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Get Your Story Straight

516fcd20ab7b946f50090ce1d557638c?s=47 j.hand
November 03, 2015

Get Your Story Straight

Gartner has predicted that in 2015, 80% of outages will be caused by people and process issues. Are you considering the Human element when revisiting incidents and outages with your infrastructure? If so, are you approaching it with a blameless mindset? An agenda focused on removing bias in many forms, searching for absolute truth. Do you believe that there is always a root cause to problems or is it more accurate to seek out additional aspects that may have attributed to the incident, especially with regard to the people and processes? Regardless of your approach, the point of a post-mortem is to accurately describe the "story" about what took place in as much detail as possible. The good, the bad, those involved, conversations had, actions taken, related timestamps, who was on-call, etc. You want to know absolutely everything that took place and was related in some degree so that you can review the data and learn from it. How do we ensure that we are asking the right questions and seeking out relevant and important information that will help us understand what took place and ultimately how to become a better team, company, and product as a result? I'll introduce best practices for conducting effective post-mortems and illustrate their importance with statistical data to back up the claims, demonstrating that there are measurable benefits from adopting post-mortems especially those of a "blameless" nature.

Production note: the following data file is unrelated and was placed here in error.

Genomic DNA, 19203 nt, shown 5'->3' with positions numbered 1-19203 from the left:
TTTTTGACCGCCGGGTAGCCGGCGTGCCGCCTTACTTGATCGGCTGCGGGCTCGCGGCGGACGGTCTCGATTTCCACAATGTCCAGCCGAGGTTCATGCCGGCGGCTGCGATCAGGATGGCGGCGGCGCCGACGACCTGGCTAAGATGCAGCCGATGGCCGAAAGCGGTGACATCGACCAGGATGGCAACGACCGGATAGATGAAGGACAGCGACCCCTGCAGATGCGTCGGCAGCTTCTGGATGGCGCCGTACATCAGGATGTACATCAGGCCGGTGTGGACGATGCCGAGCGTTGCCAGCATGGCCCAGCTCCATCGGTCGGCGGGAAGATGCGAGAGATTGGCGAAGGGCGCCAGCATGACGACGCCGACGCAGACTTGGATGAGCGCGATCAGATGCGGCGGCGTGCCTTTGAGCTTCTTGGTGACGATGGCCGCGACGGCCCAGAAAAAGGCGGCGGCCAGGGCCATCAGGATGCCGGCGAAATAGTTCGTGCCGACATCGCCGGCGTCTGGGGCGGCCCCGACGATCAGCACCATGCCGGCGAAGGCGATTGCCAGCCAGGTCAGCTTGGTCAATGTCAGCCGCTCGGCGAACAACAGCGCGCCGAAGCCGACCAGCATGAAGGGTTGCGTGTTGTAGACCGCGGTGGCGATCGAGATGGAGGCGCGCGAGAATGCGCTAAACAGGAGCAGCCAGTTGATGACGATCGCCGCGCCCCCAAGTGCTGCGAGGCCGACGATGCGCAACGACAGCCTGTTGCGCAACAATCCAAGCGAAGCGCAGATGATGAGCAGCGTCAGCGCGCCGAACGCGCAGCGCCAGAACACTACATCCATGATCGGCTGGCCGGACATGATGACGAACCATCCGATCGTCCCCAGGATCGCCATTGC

November 03, 2015


  1. Get Your Story Straight Jason Hand jasonhand 1 — @jasonhand

    | victorops.com
  2. Outages will happen What are the underlying contributing factors? 2

    — @jasonhand | victorops.com
  3. Fail: Fast, Better, Forward Continuous Experimentation, Learning, & Improvement 3

    — @jasonhand | victorops.com
  4. Systems are really F#%*ing Complicated & Complex 4 — @jasonhand

    | victorops.com
  5. Cynefin Framework 5 — @jasonhand | victorops.com

  6. How Do We Get Better? Learn From incidents, outages, and

    events 6 — @jasonhand | victorops.com
  7. Postmortems Learning Reviews Retrospectives What do they look like? 7

    — @jasonhand | victorops.com
  8. What? A process intended to inform improvements by determining aspects

    that were successful or unsuccessful. When? As soon as feasible after the Incident is resolved. 8 — @jasonhand | victorops.com
  9. Who? Everyone involved and related stakeholders Why? To communicate with

    your team To understand what happened for learning and improving 9 — @jasonhand | victorops.com
  10. How? Basic things to consider for your Learning Review 10

    — @jasonhand | victorops.com
  11. We are here to Learn NOT Blame Learn & Identify

    Improvements 11 — @jasonhand | victorops.com
  12. Avoid the 5 Whys 12 — @jasonhand | victorops.com

  13. Describe > Explain 13 — @jasonhand | victorops.com

  14. Understand how 14 — @jasonhand | victorops.com

  15. Blaming! de-incentives anyone to give details 15 — @jasonhand |

  16. This is an opportunity to learn ... in a safe

    environment 16 — @jasonhand | victorops.com
  17. The Human Element Bias 17 — @jasonhand | victorops.com

  18. 18 — @jasonhand | victorops.com

  19. Small Incremental & Actionable Improvements jasonhand 19 — @jasonhand |

  20. Thank You Jason Hand jasonhand 20 — @jasonhand | victorops.com